BBC’s Jeremy Vine has grown to be one of the most famous faces in British media, having his own chatshow on Channel 5 as well as a two-hour slot on BBC Radio Two. In this week’s Journalism and Media Week at Leeds Trinity University, Vine explained a regular working day in his life.
“I get up at 4:40 and I cycle in to do ITN. I do a two-hour show there, and then I come to Radio Two to do a two-hour show here so that’s four hours a day, that’s twenty hours a week live, so I feel good, and in the end, it’s not work, let’s be honest.”
He also takes us back forty-five years when he was just twelve years of age, when he got his first taste of the industry he would make his career in.
“At the age of twelve, I wrote a letter to Capital Radio in London and they had a young DJ slot where you did fifteen minutes on a Sunday and I got in and I played some really bad records – I think I played James Galway and Elvis Presley but it was 1977 and I just walked out and said I’m gonna be on the radio.”
Jeremy started at the BBC in 1987, with the BBC itself recently celebrating being a century old, and Jeremy recounts his time as a trainee, a time when he was desperate to start reporting. But when he joined the course, he was told he would have to be a producer.
“I just thought ‘stuff that’. So, I started trying to get some reporting work while I was a trainee and I noticed when I was coming from Oxford Circus Tube down the road from here I would go to Carnanby Street and there was a store there that was selling Nazi memorabilia, it was awful.
“So, I started trying to do an interview, and the guy then tried to attack me; he came at me with a piece of wood and hit me with it. He swung it a couple of times and I moved to one side, and he hit the tape recorder with the wood which turned it off, which was really annoying.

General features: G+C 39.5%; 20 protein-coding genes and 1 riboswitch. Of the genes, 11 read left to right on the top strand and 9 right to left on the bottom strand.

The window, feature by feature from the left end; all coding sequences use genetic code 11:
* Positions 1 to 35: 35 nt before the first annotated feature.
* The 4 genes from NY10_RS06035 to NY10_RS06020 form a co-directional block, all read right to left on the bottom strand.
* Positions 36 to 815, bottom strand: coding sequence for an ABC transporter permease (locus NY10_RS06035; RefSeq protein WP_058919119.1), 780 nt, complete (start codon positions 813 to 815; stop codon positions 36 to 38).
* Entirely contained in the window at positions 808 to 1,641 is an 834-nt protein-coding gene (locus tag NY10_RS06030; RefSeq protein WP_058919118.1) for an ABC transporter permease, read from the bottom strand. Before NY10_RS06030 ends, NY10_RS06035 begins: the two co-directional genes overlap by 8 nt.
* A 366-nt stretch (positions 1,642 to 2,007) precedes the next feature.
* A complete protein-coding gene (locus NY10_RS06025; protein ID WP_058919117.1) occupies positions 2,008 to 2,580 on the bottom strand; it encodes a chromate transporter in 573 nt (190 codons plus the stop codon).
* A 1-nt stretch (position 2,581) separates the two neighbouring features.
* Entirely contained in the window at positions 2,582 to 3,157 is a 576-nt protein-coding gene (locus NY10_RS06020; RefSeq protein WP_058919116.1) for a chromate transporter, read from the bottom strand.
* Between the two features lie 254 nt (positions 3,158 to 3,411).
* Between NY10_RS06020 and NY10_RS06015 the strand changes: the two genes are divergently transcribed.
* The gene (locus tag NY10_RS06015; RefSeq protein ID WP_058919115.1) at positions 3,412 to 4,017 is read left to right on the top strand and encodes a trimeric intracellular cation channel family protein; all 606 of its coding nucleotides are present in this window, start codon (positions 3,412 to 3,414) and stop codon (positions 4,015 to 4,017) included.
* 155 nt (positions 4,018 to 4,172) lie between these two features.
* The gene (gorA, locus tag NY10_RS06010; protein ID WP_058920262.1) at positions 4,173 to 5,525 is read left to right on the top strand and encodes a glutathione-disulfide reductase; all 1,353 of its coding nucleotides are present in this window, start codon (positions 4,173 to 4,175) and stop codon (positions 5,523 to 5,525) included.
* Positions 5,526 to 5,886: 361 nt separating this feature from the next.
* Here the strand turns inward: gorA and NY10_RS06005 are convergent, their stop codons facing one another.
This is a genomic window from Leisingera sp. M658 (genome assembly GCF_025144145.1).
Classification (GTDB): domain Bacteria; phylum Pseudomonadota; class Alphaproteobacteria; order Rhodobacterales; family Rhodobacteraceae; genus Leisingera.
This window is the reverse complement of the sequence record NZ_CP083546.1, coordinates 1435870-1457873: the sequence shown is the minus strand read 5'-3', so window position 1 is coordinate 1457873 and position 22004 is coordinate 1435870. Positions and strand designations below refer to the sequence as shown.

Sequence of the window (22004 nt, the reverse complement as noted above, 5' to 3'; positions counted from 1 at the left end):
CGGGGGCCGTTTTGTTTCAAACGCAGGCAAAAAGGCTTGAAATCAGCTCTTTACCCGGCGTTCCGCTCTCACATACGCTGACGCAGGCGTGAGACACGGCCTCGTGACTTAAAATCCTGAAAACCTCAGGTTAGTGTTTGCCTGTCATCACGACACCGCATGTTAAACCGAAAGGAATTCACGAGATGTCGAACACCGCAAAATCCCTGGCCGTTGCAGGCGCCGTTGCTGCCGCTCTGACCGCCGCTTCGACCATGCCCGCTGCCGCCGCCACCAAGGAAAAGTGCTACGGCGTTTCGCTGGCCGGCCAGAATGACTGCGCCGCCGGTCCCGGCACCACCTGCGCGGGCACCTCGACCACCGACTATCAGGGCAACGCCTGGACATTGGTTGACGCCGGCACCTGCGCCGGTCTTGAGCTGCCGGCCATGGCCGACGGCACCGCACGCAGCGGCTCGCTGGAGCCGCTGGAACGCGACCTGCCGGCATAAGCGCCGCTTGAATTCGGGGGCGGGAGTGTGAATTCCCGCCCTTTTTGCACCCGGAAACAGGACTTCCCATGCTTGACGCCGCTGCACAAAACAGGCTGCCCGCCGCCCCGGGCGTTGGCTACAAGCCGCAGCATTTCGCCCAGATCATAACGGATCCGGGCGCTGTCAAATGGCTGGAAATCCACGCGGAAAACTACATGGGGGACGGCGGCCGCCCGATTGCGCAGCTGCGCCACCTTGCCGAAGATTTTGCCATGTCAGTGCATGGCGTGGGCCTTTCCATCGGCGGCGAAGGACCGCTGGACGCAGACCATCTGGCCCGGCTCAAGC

“So, when I did the piece on the air, you could just hear me saying ‘the shop keeper has come out, and he’s trying to hit me, stop it’ and that was my first appearance, it was unceremonious…
“But I suddenly realised I started to exist.
“So that was 1987 and I was a trainee and I just hustled, and that’s what your students there are going to have to do.”
Jeremy Vine also highlighted the importance of journalists holding people in power to account – but said journalists themselves are now under scrutiny in the same way as politicians and people in public office are.
“People no longer say it doesn’t matter who’s asking the questions. They’re quite interested – who’s that asking the questions, how much do they get paid, is he a Tory, is he Labour, what’s going on?
“So we have to be prepared for that scrutiny as well, and I think that can be quite uncomfortable actually.”